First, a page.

Warren didn’t need to do much in her first turn on the debate stage. Unlike most of the candidates who drew the opening night in Miami, Warren is a lock to be in this race for the long haul, and wisely opted not to involve herself in any of skirmishes between those polling well below her. She was characteristically sharp, smart and persuasive as she laid out her stances on health care and the economy. Though there were prolonged stretches where she didn’t have a lot to say — especially during the immigration portion — it didn’t matter. She threw down a hammer to end the night, delivering an emotional closing statement about how a $50-a-week commuter college gave her “a little slice of government that created some opportunity for a girl.”
“I am in this fight because I believe that we can make our government, we can make our economy, we can make our country work not just for those at the top,” she added. “We can make it work for everyone,” she added. “And I promise you this: I will fight for you as hard as I fight for my own family.”
Bill de Blasio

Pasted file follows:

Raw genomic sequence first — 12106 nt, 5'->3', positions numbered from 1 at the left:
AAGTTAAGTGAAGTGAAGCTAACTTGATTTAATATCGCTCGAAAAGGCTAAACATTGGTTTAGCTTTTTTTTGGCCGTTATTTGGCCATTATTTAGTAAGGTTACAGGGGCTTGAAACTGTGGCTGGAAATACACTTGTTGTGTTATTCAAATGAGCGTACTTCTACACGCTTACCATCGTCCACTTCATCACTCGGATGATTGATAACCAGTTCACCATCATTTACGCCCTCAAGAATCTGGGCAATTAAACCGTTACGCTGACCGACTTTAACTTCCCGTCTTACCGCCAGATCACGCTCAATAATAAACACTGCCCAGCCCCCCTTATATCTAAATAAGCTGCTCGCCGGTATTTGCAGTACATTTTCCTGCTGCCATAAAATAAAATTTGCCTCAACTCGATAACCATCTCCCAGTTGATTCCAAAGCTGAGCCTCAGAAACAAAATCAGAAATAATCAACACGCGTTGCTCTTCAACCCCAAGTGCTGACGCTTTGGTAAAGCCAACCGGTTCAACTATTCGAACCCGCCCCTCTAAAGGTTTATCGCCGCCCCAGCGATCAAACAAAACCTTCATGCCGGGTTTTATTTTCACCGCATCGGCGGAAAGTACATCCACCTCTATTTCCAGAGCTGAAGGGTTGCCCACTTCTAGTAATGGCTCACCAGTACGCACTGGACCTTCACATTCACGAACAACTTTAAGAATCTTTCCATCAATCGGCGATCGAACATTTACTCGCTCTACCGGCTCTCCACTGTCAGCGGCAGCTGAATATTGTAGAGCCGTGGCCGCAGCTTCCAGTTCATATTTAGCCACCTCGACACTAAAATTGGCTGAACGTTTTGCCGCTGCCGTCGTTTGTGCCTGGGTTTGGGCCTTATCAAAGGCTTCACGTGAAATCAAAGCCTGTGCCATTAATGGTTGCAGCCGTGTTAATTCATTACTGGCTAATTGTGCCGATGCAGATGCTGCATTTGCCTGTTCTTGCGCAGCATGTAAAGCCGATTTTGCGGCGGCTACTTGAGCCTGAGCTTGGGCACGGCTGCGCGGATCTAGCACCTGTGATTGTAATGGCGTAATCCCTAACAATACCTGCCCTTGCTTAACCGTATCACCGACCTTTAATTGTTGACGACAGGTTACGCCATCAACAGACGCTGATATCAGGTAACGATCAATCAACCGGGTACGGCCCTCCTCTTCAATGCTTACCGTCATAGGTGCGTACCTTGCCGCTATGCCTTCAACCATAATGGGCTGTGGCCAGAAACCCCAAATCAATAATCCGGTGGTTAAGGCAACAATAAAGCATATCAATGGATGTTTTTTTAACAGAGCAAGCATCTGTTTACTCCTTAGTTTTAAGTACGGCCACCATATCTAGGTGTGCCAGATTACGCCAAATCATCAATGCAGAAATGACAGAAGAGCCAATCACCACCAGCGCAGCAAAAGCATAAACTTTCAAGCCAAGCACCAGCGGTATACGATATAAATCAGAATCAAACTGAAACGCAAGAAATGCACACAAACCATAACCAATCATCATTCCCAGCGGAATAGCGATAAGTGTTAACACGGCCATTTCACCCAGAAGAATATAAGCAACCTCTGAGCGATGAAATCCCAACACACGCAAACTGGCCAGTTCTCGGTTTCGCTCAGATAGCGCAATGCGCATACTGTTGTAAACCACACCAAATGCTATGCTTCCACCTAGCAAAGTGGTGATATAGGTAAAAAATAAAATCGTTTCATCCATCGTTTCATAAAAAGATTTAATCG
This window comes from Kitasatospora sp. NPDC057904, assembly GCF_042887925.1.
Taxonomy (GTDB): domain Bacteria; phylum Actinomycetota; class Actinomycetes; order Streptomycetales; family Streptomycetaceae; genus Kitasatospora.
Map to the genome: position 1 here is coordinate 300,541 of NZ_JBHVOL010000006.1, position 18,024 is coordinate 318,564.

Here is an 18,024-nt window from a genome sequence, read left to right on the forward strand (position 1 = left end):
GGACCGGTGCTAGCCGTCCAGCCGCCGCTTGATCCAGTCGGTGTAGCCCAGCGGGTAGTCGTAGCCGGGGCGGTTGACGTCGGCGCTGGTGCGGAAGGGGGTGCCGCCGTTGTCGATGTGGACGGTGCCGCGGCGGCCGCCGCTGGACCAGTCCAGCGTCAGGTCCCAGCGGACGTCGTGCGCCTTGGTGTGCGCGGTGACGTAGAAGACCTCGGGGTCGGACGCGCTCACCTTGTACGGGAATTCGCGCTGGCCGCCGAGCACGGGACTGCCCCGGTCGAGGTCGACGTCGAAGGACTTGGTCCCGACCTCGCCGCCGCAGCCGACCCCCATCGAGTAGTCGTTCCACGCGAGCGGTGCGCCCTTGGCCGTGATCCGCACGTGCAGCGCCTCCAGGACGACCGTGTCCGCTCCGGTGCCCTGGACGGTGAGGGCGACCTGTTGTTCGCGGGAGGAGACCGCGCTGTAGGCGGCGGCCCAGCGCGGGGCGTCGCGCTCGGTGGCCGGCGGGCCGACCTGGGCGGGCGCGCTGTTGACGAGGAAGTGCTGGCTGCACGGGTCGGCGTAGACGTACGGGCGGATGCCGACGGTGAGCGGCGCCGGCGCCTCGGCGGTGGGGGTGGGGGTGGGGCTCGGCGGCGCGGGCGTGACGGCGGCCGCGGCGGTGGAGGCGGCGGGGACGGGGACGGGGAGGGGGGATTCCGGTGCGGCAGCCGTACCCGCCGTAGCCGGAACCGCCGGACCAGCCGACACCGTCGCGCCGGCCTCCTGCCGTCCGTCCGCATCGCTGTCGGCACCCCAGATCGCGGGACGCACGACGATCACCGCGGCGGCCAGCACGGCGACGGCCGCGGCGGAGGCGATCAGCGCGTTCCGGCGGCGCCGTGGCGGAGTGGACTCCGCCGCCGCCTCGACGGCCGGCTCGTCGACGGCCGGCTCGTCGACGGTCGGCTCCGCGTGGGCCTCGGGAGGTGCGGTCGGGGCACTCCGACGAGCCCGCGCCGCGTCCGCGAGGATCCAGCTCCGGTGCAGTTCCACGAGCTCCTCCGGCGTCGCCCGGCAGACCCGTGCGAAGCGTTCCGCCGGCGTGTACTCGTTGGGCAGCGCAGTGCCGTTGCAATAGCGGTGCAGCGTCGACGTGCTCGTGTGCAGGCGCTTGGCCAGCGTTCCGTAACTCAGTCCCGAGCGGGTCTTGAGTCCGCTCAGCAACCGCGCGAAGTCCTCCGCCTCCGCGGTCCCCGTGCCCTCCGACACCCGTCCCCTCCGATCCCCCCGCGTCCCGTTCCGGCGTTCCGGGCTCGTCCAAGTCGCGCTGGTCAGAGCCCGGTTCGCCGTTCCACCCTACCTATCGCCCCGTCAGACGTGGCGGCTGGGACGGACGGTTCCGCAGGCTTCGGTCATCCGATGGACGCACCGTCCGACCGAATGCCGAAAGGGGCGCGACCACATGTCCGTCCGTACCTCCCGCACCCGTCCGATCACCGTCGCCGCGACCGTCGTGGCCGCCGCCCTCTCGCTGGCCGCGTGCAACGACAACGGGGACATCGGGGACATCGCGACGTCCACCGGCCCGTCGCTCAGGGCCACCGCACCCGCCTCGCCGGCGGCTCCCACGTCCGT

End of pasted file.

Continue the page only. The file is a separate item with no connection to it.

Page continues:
De Blasio has been treated as more of a punchline than actual candidate since joining the race last month. Few understood why he was running, especially New Yorkers, 76 percent of whom opposed their mayor’s White House ambitions. Outside of a few awkward social media posts, he hasn’t moved the needle much since declaring his candidacy, either. But you know what? All things considered, de Blasio did a pretty fine job from his position on the outskirts of the stage Wednesday. He wasn’t afraid to say Democrats should support a 70 percent tax rate on the wealthy; he was the only candidate to join Warren in saying that the private health insurance industry should be eliminated; and he was one of two candidates (the other, again, being Warren) not to mention President Trump. Despite talking for the second-least amount of time (next to Inslee), de Blasio was very loud. This wasn’t necessarily a good thing, but he did provide the night’s first contentious moment when he interrupted Beto O’Rouke’s defense of the private insurance industry. We’re not saying de Blasio is a contender. We’re not even saying his campaign isn’t still a joke. We’re only saying it’s slightly less of a joke than it seemed like it was before the debate started.